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The “Super” Reason Australians are Renouncing Their US Citizenship

US citizens living in Australia and worldwide are finding themselves facing the tough decision to keep or renounce their US citizenship. Years ago, the idea of renouncing one’s US citizenship was, for most, unthinkable. Fast-forward and wait times to book renunciation appointments at US consulates and embassies worldwide have exploded, with 2020 setting record numbers of quarterly and annual departures documented.[1] So why is this article dialled in on our Aussie friends when US renunciation appears to be a global movement? The reason is Australia’s popular retirement vehicle known as a superannuation fund (commonly referred to as a “super”), something that can have negative cross-border US tax implications. The super problem for US citizens in Australia is fuelling a heightened desire to give up US citizenship.

A superannuation fund is a financial vehicle in Australia that provides an individual with income in retirement. Like most governments that sponsor retirement programs, Australia supports its citizens’ contributions to the funds by providing advantageous tax treatment. It is estimated that by March 2021, Australians had AUD 3.1 trillion in Super assets.[2] For a country with an estimated population of 25.7 million, this is significant and beneficial for many Australians in their golden years. But this is not the case for Australian residents who are also US citizens. For an estimated US citizen population in Australia of between 200,000 and 300,000, the super poses problems.[3]   

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But before we dive into why super funds are causing Australians to renounce, it is essential to understand how the United States taxes its citizens. The United States is one of the few countries on earth that taxes the worldwide income of its residents, citizens, and foreign persons admitted as permanent residents.[4] Thus, US citizens across the world are taxed by the US on all the income they make, regardless of its currency, location earned, or if the US citizen has ever set foot on US soil. The consequence of this to the US citizen living abroad is the burden, cost, and headache of meeting annual IRS filing and reporting obligations.

The harsh consequences of citizenship-based taxation do not stop there, however. On top of being taxed on one’s worldwide income, US information reporting obligations,[5] and the potential of owing US tax, US citizens living in Australia must also deal with the consequences of the US estate and gift tax regime during life and at death.[6] To complicate things even further, the Foreign Account Tax Compliance Act (FATCA)[7] went into full effect on July 1, 2014. This dragnet, enacted to catch non-compliant US taxpayers with funds located abroad, is causing many US citizen expats in Australia sleepless nights in anticipation of a notice from the IRS. The Australian Taxation Office clearly outlines the effects and requirements of FACTA on both US citizens and the financial institutions within Australia’s borders, stating:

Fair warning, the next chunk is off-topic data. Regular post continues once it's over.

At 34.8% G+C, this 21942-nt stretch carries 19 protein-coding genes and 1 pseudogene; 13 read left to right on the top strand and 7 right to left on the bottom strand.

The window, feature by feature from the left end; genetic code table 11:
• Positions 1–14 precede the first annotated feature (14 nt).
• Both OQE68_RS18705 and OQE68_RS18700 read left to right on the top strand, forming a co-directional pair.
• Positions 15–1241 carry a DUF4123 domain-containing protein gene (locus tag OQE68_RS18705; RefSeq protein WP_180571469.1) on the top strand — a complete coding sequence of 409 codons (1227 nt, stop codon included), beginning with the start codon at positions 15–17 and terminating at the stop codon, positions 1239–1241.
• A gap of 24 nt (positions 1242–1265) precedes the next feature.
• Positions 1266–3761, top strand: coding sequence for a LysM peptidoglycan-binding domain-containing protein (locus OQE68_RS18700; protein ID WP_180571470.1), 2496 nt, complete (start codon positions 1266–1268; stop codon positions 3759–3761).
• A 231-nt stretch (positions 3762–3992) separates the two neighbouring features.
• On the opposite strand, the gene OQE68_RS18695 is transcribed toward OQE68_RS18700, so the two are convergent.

“From 1 July 2014, the Foreign Account Tax Compliance Act (FATCA) requires Australian financial institutions to review customer accounts to determine whether they are held by US citizens, US tax residents or US entities (or in some cases non-US entities controlled by US persons). Customers may be contacted by their financial institution (for example, by letter) about confirming whether they are a US citizen, tax resident or otherwise a US person.” [8]

As US citizens worldwide begin to understand how the IRS taxes its citizens and how they can now be found abroad through FATCA, the next logical step is to look for a solution. In doing so, the overarching question US citizens living in Australia and abroad are asking themselves is whether their “US citizenship juice is worth the squeeze?” In other words, do I need my US citizenship and, if so, what are the benefits? Clients are often emotionally and financially drained after the process of becoming US tax-compliant, staying US tax-compliant, and continually planning for cross-border US estate and gift tax issues.[9] Not only can the filing and reporting costs seem ludicrously expensive and intrusive, but the penalty regime for non-compliance can be catastrophic if not dealt with properly.